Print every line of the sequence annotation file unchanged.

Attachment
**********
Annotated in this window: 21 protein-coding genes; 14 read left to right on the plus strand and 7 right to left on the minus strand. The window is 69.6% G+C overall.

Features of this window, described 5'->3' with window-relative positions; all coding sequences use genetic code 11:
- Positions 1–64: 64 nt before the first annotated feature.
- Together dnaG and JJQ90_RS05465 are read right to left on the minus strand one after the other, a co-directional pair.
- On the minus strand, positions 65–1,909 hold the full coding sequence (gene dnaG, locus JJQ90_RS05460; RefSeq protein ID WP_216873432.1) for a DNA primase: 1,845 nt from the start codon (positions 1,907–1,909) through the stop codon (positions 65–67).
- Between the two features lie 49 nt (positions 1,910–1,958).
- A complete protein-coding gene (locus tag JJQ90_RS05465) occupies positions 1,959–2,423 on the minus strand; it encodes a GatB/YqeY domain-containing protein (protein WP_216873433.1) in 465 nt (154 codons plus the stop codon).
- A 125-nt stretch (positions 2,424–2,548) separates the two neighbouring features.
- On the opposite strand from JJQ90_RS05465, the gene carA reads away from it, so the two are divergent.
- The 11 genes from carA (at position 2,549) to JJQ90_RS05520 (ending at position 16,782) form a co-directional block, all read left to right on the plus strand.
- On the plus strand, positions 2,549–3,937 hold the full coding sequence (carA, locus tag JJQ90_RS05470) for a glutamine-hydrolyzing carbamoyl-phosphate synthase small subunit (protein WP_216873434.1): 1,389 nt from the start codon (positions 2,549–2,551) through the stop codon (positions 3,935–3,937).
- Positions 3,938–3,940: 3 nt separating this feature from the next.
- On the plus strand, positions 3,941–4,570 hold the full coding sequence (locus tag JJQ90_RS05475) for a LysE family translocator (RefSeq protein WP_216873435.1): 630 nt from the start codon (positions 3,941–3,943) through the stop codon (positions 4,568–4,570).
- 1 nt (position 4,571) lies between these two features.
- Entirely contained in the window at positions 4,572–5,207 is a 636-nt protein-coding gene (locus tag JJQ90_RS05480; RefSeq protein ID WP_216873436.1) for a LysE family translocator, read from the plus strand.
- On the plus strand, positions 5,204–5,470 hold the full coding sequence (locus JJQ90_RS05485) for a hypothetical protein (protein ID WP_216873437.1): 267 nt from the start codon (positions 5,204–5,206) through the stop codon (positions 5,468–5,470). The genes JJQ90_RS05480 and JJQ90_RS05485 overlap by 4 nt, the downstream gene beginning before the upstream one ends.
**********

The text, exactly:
Annotated in this window: 21 protein-coding genes; 14 read left to right on the plus strand and 7 right to left on the minus strand. The window is 69.6% G+C overall.

Features of this window, described 5'->3' with window-relative positions; all coding sequences use genetic code 11:
- Positions 1–64: 64 nt before the first annotated feature.
- Together dnaG and JJQ90_RS05465 are read right to left on the minus strand one after the other, a co-directional pair.
- On the minus strand, positions 65–1,909 hold the full coding sequence (gene dnaG, locus JJQ90_RS05460; RefSeq protein ID WP_216873432.1) for a DNA primase: 1,845 nt from the start codon (positions 1,907–1,909) through the stop codon (positions 65–67).
- Between the two features lie 49 nt (positions 1,910–1,958).
- A complete protein-coding gene (locus tag JJQ90_RS05465) occupies positions 1,959–2,423 on the minus strand; it encodes a GatB/YqeY domain-containing protein (protein WP_216873433.1) in 465 nt (154 codons plus the stop codon).
- A 125-nt stretch (positions 2,424–2,548) separates the two neighbouring features.
- On the opposite strand from JJQ90_RS05465, the gene carA reads away from it, so the two are divergent.
- The 11 genes from carA (at position 2,549) to JJQ90_RS05520 (ending at position 16,782) form a co-directional block, all read left to right on the plus strand.
- On the plus strand, positions 2,549–3,937 hold the full coding sequence (carA, locus tag JJQ90_RS05470) for a glutamine-hydrolyzing carbamoyl-phosphate synthase small subunit (protein WP_216873434.1): 1,389 nt from the start codon (positions 2,549–2,551) through the stop codon (positions 3,935–3,937).
- Positions 3,938–3,940: 3 nt separating this feature from the next.
- On the plus strand, positions 3,941–4,570 hold the full coding sequence (locus tag JJQ90_RS05475) for a LysE family translocator (RefSeq protein WP_216873435.1): 630 nt from the start codon (positions 3,941–3,943) through the stop codon (positions 4,568–4,570).
- 1 nt (position 4,571) lies between these two features.
- Entirely contained in the window at positions 4,572–5,207 is a 636-nt protein-coding gene (locus tag JJQ90_RS05480; RefSeq protein ID WP_216873436.1) for a LysE family translocator, read from the plus strand.
- On the plus strand, positions 5,204–5,470 hold the full coding sequence (locus JJQ90_RS05485) for a hypothetical protein (protein ID WP_216873437.1): 267 nt from the start codon (positions 5,204–5,206) through the stop codon (positions 5,468–5,470). The genes JJQ90_RS05480 and JJQ90_RS05485 overlap by 4 nt, the downstream gene beginning before the upstream one ends.